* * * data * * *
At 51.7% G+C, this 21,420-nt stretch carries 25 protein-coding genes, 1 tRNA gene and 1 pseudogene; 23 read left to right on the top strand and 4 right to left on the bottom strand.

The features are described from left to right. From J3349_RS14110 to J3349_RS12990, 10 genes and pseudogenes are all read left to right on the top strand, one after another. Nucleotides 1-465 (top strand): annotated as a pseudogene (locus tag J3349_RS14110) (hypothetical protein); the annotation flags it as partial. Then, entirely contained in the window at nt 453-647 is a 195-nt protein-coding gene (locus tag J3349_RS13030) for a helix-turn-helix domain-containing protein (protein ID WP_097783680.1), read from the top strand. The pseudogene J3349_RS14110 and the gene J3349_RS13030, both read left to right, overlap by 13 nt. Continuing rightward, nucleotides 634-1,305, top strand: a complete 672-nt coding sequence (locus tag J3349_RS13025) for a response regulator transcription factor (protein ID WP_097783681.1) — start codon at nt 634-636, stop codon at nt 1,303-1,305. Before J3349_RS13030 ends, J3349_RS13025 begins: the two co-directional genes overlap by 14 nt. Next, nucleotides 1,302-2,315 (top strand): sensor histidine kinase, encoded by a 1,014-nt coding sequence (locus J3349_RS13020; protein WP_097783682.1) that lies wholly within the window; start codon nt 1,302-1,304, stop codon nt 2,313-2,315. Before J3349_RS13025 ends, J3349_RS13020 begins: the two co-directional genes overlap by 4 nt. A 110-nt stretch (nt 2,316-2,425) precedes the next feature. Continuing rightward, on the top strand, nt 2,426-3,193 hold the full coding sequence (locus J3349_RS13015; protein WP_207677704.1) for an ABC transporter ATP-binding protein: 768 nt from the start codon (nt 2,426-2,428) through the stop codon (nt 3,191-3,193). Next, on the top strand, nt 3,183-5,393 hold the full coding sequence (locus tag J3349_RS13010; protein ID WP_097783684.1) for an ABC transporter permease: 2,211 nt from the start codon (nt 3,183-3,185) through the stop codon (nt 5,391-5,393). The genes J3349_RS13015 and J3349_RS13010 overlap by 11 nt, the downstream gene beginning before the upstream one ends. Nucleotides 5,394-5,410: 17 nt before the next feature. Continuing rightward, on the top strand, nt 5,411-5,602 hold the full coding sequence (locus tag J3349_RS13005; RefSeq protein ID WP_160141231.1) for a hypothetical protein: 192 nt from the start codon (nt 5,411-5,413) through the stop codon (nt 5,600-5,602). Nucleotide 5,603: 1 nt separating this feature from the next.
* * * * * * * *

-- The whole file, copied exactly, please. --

At 51.7% G+C, this 21,420-nt stretch carries 25 protein-coding genes, 1 tRNA gene and 1 pseudogene; 23 read left to right on the top strand and 4 right to left on the bottom strand.

The features are described from left to right. From J3349_RS14110 to J3349_RS12990, 10 genes and pseudogenes are all read left to right on the top strand, one after another. Nucleotides 1-465 (top strand): annotated as a pseudogene (locus tag J3349_RS14110) (hypothetical protein); the annotation flags it as partial. Then, entirely contained in the window at nt 453-647 is a 195-nt protein-coding gene (locus tag J3349_RS13030) for a helix-turn-helix domain-containing protein (protein ID WP_097783680.1), read from the top strand. The pseudogene J3349_RS14110 and the gene J3349_RS13030, both read left to right, overlap by 13 nt. Continuing rightward, nucleotides 634-1,305, top strand: a complete 672-nt coding sequence (locus tag J3349_RS13025) for a response regulator transcription factor (protein ID WP_097783681.1) — start codon at nt 634-636, stop codon at nt 1,303-1,305. Before J3349_RS13030 ends, J3349_RS13025 begins: the two co-directional genes overlap by 14 nt. Next, nucleotides 1,302-2,315 (top strand): sensor histidine kinase, encoded by a 1,014-nt coding sequence (locus J3349_RS13020; protein WP_097783682.1) that lies wholly within the window; start codon nt 1,302-1,304, stop codon nt 2,313-2,315. Before J3349_RS13025 ends, J3349_RS13020 begins: the two co-directional genes overlap by 4 nt. A 110-nt stretch (nt 2,316-2,425) precedes the next feature. Continuing rightward, on the top strand, nt 2,426-3,193 hold the full coding sequence (locus J3349_RS13015; protein WP_207677704.1) for an ABC transporter ATP-binding protein: 768 nt from the start codon (nt 2,426-2,428) through the stop codon (nt 3,191-3,193). Next, on the top strand, nt 3,183-5,393 hold the full coding sequence (locus tag J3349_RS13010; protein ID WP_097783684.1) for an ABC transporter permease: 2,211 nt from the start codon (nt 3,183-3,185) through the stop codon (nt 5,391-5,393). The genes J3349_RS13015 and J3349_RS13010 overlap by 11 nt, the downstream gene beginning before the upstream one ends. Nucleotides 5,394-5,410: 17 nt before the next feature. Continuing rightward, on the top strand, nt 5,411-5,602 hold the full coding sequence (locus tag J3349_RS13005; RefSeq protein ID WP_160141231.1) for a hypothetical protein: 192 nt from the start codon (nt 5,411-5,413) through the stop codon (nt 5,600-5,602). Nucleotide 5,603: 1 nt separating this feature from the next.